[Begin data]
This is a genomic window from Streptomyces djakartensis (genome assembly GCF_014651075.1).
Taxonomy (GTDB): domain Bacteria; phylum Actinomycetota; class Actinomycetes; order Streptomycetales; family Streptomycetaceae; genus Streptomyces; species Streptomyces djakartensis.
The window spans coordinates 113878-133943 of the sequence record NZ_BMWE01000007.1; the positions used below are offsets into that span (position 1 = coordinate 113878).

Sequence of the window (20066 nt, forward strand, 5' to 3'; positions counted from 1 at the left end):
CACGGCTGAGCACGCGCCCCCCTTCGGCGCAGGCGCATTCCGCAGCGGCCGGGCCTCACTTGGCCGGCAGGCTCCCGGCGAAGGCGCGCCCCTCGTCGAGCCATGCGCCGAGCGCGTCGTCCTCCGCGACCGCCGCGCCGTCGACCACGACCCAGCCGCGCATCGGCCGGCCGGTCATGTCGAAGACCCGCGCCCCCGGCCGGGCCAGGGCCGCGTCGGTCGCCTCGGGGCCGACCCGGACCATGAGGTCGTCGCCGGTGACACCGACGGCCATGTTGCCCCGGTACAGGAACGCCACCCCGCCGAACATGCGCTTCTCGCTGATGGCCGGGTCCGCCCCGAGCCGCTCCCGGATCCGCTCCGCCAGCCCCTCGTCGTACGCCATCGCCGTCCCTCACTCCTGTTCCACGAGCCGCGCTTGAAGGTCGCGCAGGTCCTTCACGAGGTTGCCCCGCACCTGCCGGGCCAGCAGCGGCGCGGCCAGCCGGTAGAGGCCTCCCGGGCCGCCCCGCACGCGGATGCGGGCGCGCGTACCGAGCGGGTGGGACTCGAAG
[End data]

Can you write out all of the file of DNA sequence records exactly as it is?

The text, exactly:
This is a genomic window from Streptomyces djakartensis (genome assembly GCF_014651075.1).
Taxonomy (GTDB): domain Bacteria; phylum Actinomycetota; class Actinomycetes; order Streptomycetales; family Streptomycetaceae; genus Streptomyces; species Streptomyces djakartensis.
The window spans coordinates 113878-133943 of the sequence record NZ_BMWE01000007.1; the positions used below are offsets into that span (position 1 = coordinate 113878).

Sequence of the window (20066 nt, forward strand, 5' to 3'; positions counted from 1 at the left end):
CACGGCTGAGCACGCGCCCCCCTTCGGCGCAGGCGCATTCCGCAGCGGCCGGGCCTCACTTGGCCGGCAGGCTCCCGGCGAAGGCGCGCCCCTCGTCGAGCCATGCGCCGAGCGCGTCGTCCTCCGCGACCGCCGCGCCGTCGACCACGACCCAGCCGCGCATCGGCCGGCCGGTCATGTCGAAGACCCGCGCCCCCGGCCGGGCCAGGGCCGCGTCGGTCGCCTCGGGGCCGACCCGGACCATGAGGTCGTCGCCGGTGACACCGACGGCCATGTTGCCCCGGTACAGGAACGCCACCCCGCCGAACATGCGCTTCTCGCTGATGGCCGGGTCCGCCCCGAGCCGCTCCCGGATCCGCTCCGCCAGCCCCTCGTCGTACGCCATCGCCGTCCCTCACTCCTGTTCCACGAGCCGCGCTTGAAGGTCGCGCAGGTCCTTCACGAGGTTGCCCCGCACCTGCCGGGCCAGCAGCGGCGCGGCCAGCCGGTAGAGGCCTCCCGGGCCGCCCCGCACGCGGATGCGGGCGCGCGTACCGAGCGGGTGGGACTCGAAG